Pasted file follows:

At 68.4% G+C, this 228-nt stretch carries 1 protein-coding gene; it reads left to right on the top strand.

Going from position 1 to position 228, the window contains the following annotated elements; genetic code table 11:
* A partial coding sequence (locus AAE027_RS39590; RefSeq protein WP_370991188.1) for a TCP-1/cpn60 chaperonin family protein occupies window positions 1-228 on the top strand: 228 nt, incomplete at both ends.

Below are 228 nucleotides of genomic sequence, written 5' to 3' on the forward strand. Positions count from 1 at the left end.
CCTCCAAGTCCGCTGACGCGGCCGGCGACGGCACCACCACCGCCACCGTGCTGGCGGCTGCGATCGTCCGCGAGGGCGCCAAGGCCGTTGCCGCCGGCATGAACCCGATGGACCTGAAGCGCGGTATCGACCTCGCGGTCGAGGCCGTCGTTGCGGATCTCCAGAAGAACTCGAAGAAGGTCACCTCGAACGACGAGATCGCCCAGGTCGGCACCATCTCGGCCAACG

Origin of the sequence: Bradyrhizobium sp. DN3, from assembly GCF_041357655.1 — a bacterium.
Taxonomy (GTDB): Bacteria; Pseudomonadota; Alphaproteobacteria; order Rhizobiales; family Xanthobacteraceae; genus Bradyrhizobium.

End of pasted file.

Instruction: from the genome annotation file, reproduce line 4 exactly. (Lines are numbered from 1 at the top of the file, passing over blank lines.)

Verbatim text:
Below are 228 nucleotides of genomic sequence, written 5' to 3' on the forward strand. Positions count from 1 at the left end.